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on 10 February 2016
The opening passages of this recording of Bruckner's 9th. Symphony with Simon Rattle and the Berlin Philharmonic Orchestra (BPO) provides a firm idea of what will be the approach to the music, and especially to give a foretaste of what is to come with the realised fourth movement. Rattle has commented that Bruckner wrote this symphony at a time when he was "experiencing terror, fear and passion in his life". So, the music is suitably, sober, even a little sombre, as it moves into what would be Bruckner's, and perhaps the 19th. century's, last statement on the symphonic form.
What we have in this recording, however, is the pre-eminent German orchestra and one of the foremost British conductors of his generation. The recording combines the best features of orchestra and conductor, as well as a most acceptable recording quality - a spacious recording that enables the various parts of the orchestra to register their contribution. As he has shown with his presentation of the Mahler's symphonies, Rattle is very much inside the heavyweight music of the Northern European tradition. His dramatic style fits the demands of both the music and the composer. He enjoys directing the long, sonorous passages, the quicker, more quirky musical interludes, the impressive and arresting climaxes, the bold musical statements and melodious connecting pieces that a Bruckner symphony includes. Combine all with an orchestra that plays without a musical note out of place and you have a recording that can be returned to over and over again.
This is especially so with the addition of the Samale/Phillips/Cohrs/Mazzuca performing version of the score of the fourth and final movement of Bruckner's 9th. It is reported that Bruckner had already outlined at least 90% of the score, so the realisation of the fourth movement has a genuine air of authenticity. Guided by Rattle, the BPO certainly play the final movement as if it had been in place from the beginning of the symphony's existence. The performing version should, therefore, present few, if any, problems for the aficionados of this composer.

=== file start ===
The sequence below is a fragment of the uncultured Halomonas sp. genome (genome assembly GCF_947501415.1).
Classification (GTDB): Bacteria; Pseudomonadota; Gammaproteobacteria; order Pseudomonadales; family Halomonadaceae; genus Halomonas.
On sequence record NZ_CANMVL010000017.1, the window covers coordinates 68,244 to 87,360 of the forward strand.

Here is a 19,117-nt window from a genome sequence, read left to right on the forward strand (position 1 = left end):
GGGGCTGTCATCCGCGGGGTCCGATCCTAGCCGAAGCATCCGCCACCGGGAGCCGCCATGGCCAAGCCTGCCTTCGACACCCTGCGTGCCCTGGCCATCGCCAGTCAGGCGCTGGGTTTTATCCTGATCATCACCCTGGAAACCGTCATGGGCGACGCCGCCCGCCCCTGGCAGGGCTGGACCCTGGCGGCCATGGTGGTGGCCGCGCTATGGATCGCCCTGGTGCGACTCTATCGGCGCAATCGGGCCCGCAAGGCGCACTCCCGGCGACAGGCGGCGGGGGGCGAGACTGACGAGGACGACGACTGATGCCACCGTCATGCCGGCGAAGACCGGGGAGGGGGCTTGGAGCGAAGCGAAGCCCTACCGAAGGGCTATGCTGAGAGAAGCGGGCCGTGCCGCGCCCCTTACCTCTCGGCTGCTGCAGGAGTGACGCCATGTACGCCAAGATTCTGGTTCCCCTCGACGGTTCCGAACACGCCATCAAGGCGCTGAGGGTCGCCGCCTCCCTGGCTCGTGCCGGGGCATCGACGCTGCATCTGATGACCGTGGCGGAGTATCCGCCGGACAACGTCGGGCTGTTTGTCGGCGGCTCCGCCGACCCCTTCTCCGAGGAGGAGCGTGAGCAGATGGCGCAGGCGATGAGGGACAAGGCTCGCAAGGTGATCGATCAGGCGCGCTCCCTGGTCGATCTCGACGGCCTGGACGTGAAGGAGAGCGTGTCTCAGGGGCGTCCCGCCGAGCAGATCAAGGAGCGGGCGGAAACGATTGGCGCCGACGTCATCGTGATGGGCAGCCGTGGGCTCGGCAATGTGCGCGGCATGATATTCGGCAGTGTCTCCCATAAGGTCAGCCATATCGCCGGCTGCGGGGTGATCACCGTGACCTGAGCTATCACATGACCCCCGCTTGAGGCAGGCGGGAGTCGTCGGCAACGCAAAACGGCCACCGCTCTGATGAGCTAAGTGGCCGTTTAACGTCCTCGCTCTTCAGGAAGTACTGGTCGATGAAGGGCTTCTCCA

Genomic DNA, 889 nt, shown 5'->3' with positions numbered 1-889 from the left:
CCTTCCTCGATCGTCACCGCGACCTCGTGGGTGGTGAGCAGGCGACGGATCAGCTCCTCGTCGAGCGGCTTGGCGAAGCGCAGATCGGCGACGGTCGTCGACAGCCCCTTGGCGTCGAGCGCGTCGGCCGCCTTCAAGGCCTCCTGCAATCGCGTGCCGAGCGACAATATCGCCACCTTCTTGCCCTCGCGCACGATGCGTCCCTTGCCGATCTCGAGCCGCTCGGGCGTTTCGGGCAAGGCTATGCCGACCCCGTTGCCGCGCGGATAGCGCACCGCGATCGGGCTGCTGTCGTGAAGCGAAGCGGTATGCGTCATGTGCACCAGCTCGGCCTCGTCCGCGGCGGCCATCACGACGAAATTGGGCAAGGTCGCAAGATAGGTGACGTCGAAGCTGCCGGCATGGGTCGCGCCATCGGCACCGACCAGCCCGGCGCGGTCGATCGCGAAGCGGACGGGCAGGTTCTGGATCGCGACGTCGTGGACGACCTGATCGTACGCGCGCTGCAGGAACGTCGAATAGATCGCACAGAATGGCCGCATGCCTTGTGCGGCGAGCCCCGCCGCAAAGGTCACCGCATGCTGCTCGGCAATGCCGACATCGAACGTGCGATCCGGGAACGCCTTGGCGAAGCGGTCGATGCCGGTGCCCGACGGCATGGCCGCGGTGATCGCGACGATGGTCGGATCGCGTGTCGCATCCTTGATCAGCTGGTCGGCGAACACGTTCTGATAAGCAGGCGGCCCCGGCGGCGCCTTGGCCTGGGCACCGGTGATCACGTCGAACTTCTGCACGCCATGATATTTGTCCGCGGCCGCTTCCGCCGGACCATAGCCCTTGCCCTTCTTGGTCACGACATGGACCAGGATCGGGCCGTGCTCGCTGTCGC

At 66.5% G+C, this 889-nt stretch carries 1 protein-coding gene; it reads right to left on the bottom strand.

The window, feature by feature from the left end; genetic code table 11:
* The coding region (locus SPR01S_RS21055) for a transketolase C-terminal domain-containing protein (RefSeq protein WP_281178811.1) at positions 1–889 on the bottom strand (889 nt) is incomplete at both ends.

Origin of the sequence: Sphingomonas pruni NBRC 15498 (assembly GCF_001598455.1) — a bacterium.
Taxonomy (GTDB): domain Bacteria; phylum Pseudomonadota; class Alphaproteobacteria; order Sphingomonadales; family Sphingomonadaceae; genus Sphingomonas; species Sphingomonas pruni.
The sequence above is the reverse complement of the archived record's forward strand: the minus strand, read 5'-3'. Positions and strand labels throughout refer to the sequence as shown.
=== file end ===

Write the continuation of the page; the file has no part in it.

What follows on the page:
The highly recommendable, mellow yet persuasive, version of Bruckner's 9th. Symphony, with Bruno Walter and the Columbia SO, from 1959, provides this now-recognised unfinished version of the symphony with a noble, if not resigned, conclusion, after which, in the words of the Penguin Guide, "anything would have been an anti-climax". Rattle and the BPO require this viewpoint not only to be challenged but overturned. In so doing, it changes the whole perspective on the role and explanation of this symphony in Bruckner's output.
The cover note of this CD states that Bruckner left a "stark and magnificent torso", as well as leaving "fragments and sketches for a magnificent finale that would cap his life's work." Rattle himself has said that this realisation of the fourth and final movement of Bruckner's 9th. Symphony "crowns his musical last will and testament with an intense and visionary splendour." The nobility of the third movement remains, but its resignation is removed and replaced with a fuller affirmation of his belief in life.
The final movement of the 9th. Symphony may not be, as yet, as memorable in terms of emotional content as the final movements of, for example, the 3rd. or 8th. symphonies. Nevertheless, this performing version has all the ingredients for a musical feast to satisfy most Brucknerian tastes.With this recording comes the recognisable Gothic architecture of the Bruckner symphony. However, the symphonic output of this composer concludes with the structure being filled with warmth and humanity.
The completed four movement version of the 9th. Symphony is a must for any Bruckner collection.
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on 6 November 2014
I have become used to the idea of Bruckner's ninth tailing off into infinite quiet. It was only a very short while ago that I heard about the recovery and reconstruction of its finale. Having read up on it, It seemed that the efforts to rebuild it had recently reached a point of resolution: that Simon rattle and the BPO had recorded a version clinched it for me. An orchestra with a peerless reputation and heritage in Bruckner with the great Rattle.